Thursday, December 23, 2010

Gobble Gobble

On December 18 I spent the afternoon volunteering at Loblaws for Second Harvest’s Turkey Drive. Second Harvest is a Canadian charity that recovers excess food from restaurants and redistributes it to social-service agencies. This was my second time participating in this event, and this year it really hit home as I was laid off from my full-time job, which made it even more important to help out. Perspective is everything.

And so I donned a Santa hat, grabbed some fliers, and worked up a short and cheerful spiel to say to customers who came to the frozen-turkey case. All smiles and positivity, I spoke to many people who no doubt have been inundated with appeals for donations. Many generous folks bought birds that afternoon (263 in total) ranging in price from $13 to $50. A lot of bellies will be filled this coming Christmas.

Despite what some may think, there was no particular type of person who donated: young, old, tidy, sloppy, male, female, singletons, families–they all opened their wallets to help others.

There was, however, one exception: vegetarians. It’s not like I knew they were coming, as if they had an Xed-out cow tattooed on their forehead. Rather, when I approached they announced their dietary choice loud and clear, “I don’t eat meat!” “I’m a vegetarian!”

Clearly, we’d crossed wires. My spiel, “Hi! I’m from Second Harvest’s Turkey Drive. Would you like to donate a turkey to feed Toronto’s hungry,” lacked pertinent details. The bird wasn’t for the giver, it was for other people. Ok, I readjusted and provided options.

“Oh, but the turkey isn’t for you. You simply buy it to feed those in need.”


“Ok, well, perhaps you’d like to consider an online cash donation. Here’s the website...,” I beseeched in vain as they walked past.

I wasn’t the only person who noticed. My comrade in wings, so to speak, encountered this resistance too. “What’s that all about?” he whispered, “It’s not like they have to eat it!”

Just to be clear, I stopped eating meat for two years once upon a time. For many reasons, I reclaimed my omnivore status and have never looked back. And for just as many reasons, others remain stalwart. Very well, I can respect that. Different strokes. More bacon for me.

But why must one’s personal and voluntary dietary restriction prohibit giving food to those whose “dietary restriction” is involuntary? I can’t believe that people think animal rights come before those of a person who must choose between rent and food. Or do some tofu-munchers feel the moral imperative to impose their wishes on those with few choices? I certainly hope not.

I often hear the argument that a vegetarian diet is cheaper than one that includes meat. That may well be true. There are many poor people around the world who don’t eat meat. What’s also true, however (Hindus aside), is that meat consumption in many emerging economies has gone up with increased income. This leads me to believe that poor people would likely eat more meat if and when they could afford it.

Ah, but who knows what those individual vegetarians were thinking; it matters not. I can only hope that they dropped some non-perishable food in the Daily Bread Food Bank bin or wrote a cheque. People in this city, and elsewhere, needn’t go hungry. That is the true moral imperative.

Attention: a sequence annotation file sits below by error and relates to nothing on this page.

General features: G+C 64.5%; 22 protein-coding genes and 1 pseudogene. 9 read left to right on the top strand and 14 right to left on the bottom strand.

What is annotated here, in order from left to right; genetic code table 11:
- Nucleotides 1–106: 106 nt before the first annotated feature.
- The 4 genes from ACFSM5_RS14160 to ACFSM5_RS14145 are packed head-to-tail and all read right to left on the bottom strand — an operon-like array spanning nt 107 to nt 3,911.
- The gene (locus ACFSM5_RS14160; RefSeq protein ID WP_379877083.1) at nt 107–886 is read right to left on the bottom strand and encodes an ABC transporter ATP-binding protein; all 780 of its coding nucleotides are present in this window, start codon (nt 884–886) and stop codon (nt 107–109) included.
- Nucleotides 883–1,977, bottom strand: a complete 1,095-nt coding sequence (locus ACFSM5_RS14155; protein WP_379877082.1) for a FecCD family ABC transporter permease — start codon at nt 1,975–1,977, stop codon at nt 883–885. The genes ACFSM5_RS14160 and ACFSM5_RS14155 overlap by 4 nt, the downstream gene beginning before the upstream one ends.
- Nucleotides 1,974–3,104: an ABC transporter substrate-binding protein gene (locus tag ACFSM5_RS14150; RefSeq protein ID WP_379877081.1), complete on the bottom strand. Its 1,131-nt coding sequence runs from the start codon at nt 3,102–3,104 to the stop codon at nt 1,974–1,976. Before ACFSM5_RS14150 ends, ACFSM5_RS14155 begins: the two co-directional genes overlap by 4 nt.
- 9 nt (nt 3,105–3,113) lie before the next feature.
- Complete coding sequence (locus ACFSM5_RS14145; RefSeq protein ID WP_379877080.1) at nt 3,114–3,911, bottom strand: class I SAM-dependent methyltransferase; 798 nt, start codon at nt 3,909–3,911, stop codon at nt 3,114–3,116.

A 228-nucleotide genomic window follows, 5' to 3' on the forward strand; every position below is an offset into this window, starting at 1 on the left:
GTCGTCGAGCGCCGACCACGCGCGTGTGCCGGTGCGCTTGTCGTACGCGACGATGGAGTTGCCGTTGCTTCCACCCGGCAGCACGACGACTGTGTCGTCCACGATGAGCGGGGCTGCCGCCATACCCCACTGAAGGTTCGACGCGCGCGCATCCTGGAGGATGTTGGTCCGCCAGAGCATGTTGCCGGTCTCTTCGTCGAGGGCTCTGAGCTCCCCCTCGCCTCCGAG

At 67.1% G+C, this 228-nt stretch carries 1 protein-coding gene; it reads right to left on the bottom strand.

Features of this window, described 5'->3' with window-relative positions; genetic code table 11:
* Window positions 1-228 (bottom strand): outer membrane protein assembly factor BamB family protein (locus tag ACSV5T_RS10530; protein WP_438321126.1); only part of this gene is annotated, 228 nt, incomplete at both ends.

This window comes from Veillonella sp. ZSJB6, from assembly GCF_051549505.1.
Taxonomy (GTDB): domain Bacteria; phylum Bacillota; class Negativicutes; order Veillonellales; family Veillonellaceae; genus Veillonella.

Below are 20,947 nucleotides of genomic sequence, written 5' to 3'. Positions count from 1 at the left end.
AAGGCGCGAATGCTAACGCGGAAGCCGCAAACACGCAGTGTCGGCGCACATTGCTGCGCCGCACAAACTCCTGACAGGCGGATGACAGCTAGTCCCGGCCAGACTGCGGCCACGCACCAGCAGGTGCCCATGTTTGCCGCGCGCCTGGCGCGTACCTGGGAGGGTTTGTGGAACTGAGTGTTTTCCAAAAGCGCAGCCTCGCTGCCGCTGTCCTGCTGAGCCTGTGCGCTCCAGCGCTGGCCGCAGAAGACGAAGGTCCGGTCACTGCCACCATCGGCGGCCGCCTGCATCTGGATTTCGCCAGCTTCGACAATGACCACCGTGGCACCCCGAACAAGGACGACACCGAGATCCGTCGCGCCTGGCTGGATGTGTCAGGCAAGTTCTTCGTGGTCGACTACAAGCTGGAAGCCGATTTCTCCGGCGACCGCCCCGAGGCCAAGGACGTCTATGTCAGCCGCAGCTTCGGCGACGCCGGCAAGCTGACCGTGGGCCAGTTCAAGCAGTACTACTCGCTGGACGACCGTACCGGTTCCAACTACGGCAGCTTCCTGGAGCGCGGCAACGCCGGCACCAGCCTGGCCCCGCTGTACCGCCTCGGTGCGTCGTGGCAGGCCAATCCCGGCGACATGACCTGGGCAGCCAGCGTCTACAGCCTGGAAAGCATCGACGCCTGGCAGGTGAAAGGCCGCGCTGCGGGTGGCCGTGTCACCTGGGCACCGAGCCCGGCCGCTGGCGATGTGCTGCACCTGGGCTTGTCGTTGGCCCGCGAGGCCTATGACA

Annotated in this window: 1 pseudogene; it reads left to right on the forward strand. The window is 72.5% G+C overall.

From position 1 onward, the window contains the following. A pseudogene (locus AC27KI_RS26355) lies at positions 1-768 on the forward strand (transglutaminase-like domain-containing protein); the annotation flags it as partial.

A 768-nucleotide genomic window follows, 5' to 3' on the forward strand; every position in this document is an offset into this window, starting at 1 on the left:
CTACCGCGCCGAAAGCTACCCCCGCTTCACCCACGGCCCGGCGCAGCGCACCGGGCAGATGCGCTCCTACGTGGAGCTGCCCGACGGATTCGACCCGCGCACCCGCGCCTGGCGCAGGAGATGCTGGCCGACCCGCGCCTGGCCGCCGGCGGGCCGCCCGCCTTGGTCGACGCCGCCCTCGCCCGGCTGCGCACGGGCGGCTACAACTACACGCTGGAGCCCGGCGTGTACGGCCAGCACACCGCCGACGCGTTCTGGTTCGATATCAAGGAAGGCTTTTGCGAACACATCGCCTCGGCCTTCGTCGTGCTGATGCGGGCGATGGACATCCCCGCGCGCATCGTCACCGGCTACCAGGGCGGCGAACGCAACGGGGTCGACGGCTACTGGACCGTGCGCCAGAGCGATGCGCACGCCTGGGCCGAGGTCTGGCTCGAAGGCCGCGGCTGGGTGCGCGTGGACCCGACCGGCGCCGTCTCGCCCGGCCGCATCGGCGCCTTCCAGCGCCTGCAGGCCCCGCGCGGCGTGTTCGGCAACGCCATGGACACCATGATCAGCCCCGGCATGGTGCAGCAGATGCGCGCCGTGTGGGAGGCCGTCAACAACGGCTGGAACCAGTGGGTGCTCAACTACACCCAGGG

Wednesday, December 08, 2010


In October 2010, Toronto underwent a mayoral election. Apparently we were an angry lot. Terribly so. I suspect that like many of the citizenry, I would have never had known this unless I was told by Rob Ford’s campaign. There was a “gravy train” at city council that so glutinous, so dripping, so deep and tasty Julia Child would be jealous. Yes, I ought to be angry. But I wasn’t.

There was a life-sucking land-transfer tax in place that was so prohibitive people were running screaming to Richmond Hill to avoid it. I ought to be angry about that too since I’m a renter who cannot yet afford to buy a home many of which list at $350,000...before tax. Any tax. Even before bidding wars set in. Grr? No, not really.

But the $60 car-registration tax surely must have raised my ire! That must boil my blood, yes? Nope. Smog pisses me off as do single-rider SUVs and congestion caused by private vehicles, but taxes on these vehicles. Nah. TTC fare hikes rankle, but I think there are bigger fish to fry.

Ooh, speaking of fish, what about the garbage strike, huh? That was AWFUL! It threatened our very way of life and civilization itself! THAT should have really gotten my goat. Well, it wasn’t pleasant, but we lived, and largely forgot about it.
Well, I must be angry about something, right?

Hmm. Let me think. Yes, by Jove I am.

I’m angry that I’m told by a bellicose, belligerent, pejorative-spewing spoilt brat that I’m angry and that I’m an elitist because I can string multisyllabic words together in a sentence uninterrupted by “uhs,” “ums,” and corporate jargon.

I’m angry because people who never venture into the downtown core let alone ride public transit are going to dictate its nature and makeup.

I’m angry that the very Conservatives that foisted amalgamation on Toronto in 1998* are now complaining that council is too big and things cost too much.

I’m angry that the minority Conservative federal government** that ignored the duly elected mayor of the largest metropolis in the country*** and stuck the G20 in the financial district endorsed the mayor-elect.

The funny thing about anger is it can make you do awful, destructive, desperate things. However, to channel the old-school punk ethos, anger can also be an energy and it can be power.

Yes, I’m angry...and engaged.

*Former Ontario Premier Mike Harris showed up at Rob Ford’s celebration shindig.( See CP24's coverage.)

**Finance Minister Jim Flaherty endorsed the Ford campaign.(See The Globe and Mail)

***David Miller interviewed by Matt Galloway on CBC's Metro Morning and Miller's press confernence as reported by Digital Journal.